When they stripped the ivy from the oak, he could see
the scar – the trunk’s flesh peeled away
to expose deep tissue, fibre pale as bone
where a limb was ripped by lightning
forty years ago.
Perhaps the oak had welcomed concealment,
the stranglehold of ivy, green
through all the seasons, all the years.
Watching from his bed the play of light
and shade, he pondered
how memories abide in trees – he recalled
thorns like bone needles, neatly paired,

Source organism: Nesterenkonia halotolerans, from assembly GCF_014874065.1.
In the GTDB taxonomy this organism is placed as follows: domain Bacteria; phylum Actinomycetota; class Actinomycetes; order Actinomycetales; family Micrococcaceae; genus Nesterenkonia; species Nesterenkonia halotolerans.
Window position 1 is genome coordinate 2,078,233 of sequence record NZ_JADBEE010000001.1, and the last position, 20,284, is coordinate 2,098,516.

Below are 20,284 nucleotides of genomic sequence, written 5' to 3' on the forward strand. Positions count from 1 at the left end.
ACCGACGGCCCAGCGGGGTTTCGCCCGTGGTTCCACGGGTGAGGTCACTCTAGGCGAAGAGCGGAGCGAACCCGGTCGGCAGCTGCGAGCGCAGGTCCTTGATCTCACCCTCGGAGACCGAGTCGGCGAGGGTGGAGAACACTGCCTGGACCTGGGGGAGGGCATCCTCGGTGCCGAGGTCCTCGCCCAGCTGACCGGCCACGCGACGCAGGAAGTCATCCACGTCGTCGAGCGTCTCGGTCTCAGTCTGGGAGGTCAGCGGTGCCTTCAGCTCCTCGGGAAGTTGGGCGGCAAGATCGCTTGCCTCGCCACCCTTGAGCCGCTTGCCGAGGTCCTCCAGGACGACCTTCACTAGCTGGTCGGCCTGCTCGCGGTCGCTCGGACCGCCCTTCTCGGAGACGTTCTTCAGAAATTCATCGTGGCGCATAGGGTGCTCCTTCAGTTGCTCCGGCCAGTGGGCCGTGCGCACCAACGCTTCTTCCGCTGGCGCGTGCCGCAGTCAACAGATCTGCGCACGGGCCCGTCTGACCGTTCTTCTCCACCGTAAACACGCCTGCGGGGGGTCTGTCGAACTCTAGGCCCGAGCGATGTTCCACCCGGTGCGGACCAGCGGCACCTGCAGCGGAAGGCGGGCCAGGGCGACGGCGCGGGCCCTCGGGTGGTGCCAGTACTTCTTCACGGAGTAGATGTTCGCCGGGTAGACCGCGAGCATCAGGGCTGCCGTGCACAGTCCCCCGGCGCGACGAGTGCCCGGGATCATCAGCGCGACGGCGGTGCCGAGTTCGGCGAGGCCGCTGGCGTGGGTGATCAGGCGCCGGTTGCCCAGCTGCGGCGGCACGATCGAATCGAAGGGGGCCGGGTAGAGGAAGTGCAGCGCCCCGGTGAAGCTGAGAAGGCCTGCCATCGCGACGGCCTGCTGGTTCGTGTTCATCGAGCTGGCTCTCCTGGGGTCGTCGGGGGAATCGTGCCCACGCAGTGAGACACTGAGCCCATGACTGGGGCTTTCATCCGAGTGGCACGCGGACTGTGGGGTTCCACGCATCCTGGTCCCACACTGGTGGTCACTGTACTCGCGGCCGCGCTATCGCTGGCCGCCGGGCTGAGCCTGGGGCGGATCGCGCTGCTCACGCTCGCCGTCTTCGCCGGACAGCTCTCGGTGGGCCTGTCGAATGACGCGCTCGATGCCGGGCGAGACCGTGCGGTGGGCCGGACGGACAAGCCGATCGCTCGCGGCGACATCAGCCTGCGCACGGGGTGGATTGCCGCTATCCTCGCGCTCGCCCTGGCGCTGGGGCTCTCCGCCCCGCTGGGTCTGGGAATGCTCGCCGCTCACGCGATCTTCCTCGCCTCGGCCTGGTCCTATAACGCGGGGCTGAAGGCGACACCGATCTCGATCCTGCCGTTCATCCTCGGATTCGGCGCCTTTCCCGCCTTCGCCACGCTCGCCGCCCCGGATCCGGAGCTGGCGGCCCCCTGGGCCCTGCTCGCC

glinting through the silver green of leaves;
the fissured texture of the bark;
as crescent moons; and how fiercely that day
he had focussed on the acacia, its details,
so that he did not have to look
at what was on the ground, nor at the vultures
above, in holding patterns.
‘Old Wounds’ was originally published in 192 Poetry Magazine.